Leitrim family fundraising in memory of loving father

Leitrim family fundraising in memory of loving father

8 May 2019

A LEITRIM family are joining forces with Northern Ireland Kerry Hill Sheep Society to run a charity raffle in aid of Friends of the Cancer Centre. 

The raffle is in memory of Patrick Smyth, who was diagnosed with incurable cancer in April last year and passed away just before Christmas at the age of 48. 

Mr Smyth was described as quiet, considerate, kind and loving by his family who received tremendous comfort and support from the Friends of the Cancer Centre based at the City Hospital in Belfast. 

It is for this reason his family wish to show them their appreciation and help other families who have to face a similar diagnosis. 

Mr Smyth, who was a keen Kerry Hill sheep and Dexter cattle breeder, was well known throughout the area, especially in farming circles. 

The charity raffle will be running throughout the summer. Tickets are £1 each and will be available at agricultural shows, including Balmoral Show which begins today.

Kerry Angus, of the NI Kerry Hill Sheep Society, thanked all the local businesses who donated prizes for the raffle and said Mr Smyth’s family and the society were overwhelmed by their generosity. 

Kerry said: “Patrick was born in Leitrim and went to Legananny Primary School before going to St Malachy’s High School in Castlewellan, where he formed friendships that would last a lifetime.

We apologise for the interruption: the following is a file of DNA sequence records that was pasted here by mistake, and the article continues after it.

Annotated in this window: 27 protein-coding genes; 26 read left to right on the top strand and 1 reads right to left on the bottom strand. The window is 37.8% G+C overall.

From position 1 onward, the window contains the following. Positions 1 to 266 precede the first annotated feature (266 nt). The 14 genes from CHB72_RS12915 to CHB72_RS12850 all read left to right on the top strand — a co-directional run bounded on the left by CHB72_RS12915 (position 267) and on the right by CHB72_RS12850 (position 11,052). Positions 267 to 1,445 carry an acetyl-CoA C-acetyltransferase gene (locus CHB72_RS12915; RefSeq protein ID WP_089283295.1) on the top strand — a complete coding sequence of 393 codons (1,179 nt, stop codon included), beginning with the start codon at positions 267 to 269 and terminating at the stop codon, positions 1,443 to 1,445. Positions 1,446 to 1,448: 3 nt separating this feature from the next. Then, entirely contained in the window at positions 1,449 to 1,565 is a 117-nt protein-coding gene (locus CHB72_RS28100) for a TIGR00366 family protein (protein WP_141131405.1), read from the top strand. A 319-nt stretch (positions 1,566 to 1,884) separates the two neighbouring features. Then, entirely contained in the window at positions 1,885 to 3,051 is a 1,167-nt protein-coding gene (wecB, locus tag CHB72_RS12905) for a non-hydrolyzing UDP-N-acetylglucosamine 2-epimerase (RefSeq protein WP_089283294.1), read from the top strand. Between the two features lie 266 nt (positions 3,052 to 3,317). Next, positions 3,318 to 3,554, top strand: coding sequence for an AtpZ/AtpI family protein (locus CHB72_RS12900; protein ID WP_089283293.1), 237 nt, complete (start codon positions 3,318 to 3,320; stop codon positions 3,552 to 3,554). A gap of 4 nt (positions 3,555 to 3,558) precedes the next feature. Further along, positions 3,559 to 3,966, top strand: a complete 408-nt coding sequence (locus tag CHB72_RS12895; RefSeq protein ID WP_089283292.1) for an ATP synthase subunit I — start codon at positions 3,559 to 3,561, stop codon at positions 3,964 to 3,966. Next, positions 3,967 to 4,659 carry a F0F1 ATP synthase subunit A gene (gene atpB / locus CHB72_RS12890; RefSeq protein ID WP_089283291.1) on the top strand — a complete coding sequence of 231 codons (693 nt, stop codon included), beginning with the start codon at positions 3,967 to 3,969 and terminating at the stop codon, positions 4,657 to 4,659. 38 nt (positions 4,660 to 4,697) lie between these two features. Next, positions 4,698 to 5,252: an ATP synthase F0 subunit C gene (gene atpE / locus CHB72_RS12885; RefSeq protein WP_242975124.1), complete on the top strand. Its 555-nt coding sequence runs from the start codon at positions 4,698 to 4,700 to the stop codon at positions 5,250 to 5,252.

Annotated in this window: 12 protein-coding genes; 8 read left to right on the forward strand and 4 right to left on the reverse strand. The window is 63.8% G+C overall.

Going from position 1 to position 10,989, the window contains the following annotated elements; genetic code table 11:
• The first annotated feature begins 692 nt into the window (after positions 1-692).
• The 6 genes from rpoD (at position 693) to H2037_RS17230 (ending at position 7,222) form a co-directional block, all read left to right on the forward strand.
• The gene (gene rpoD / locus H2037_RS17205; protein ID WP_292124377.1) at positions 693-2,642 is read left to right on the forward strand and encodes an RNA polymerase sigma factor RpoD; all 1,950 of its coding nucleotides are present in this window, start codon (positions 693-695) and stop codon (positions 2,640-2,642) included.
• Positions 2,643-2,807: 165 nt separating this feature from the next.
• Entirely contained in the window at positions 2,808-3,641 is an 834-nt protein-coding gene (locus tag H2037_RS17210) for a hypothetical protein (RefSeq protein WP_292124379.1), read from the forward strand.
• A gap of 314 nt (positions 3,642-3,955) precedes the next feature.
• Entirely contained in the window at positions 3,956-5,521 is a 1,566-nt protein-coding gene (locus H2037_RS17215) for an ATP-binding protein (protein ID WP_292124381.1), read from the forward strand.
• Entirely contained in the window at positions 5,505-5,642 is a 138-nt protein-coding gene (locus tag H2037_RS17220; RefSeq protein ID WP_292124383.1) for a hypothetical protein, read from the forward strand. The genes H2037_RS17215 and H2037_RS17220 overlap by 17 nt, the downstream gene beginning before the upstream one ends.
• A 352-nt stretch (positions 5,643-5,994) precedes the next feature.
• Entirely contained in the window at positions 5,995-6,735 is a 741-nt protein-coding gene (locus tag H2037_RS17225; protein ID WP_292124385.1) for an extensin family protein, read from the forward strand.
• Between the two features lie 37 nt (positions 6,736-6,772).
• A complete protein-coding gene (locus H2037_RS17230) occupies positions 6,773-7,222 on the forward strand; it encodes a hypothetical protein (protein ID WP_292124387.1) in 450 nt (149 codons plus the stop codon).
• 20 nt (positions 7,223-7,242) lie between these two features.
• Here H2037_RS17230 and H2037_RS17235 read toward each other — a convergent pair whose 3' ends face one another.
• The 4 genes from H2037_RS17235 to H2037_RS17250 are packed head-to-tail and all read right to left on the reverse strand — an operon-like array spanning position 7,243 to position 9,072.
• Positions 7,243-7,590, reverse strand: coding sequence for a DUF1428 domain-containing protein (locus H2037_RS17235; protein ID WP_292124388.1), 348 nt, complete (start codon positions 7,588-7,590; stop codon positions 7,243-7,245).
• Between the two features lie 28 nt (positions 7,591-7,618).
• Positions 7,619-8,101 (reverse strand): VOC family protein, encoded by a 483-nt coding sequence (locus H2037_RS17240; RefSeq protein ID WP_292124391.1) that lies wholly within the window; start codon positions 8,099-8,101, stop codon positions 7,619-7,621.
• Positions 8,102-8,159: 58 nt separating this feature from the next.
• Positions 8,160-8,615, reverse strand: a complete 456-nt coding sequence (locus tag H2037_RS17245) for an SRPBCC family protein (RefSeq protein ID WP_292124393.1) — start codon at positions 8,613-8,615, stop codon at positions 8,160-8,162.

“Patrick joined the emerging Leitrim Fontenoys Marching Band and toured the country with his best mate Martin O’Hare as a drummer in the early 90’s and it was around this time that he met his wife, Bridie. 

“They finally married in May 1998 and for the first year Patrick put his talents to work in building their family home on the site of the old Leitrim Post Office formerly owned by his grandfather.

“By 2010 they had three daughters Niamh, Aoife and Kyla. In recent years he developed a love for rare breeds and he built himself a considerable reputation with his Dexter cattle herd, Kerry Hill sheep and Leghorn hens.”

Kerry explained that the couple opened a glamping site on land adjoining their home, but in early 2018, just as the cabins were being built, Mr Smyth received the devastating diagnosis of incurable neuroendocrine cancer.

“Stoic and determined, he decided to receive the treatments that would give him more time,” she said. He repeatedly affirmed that the project, which would be his legacy for his family’s security, had to be completed.

“Throughout the summer of 2018 and beyond, Patrick and his friends and family battled on. Today Pine Tree Hollow Glamping stands as a lasting memorial to him.”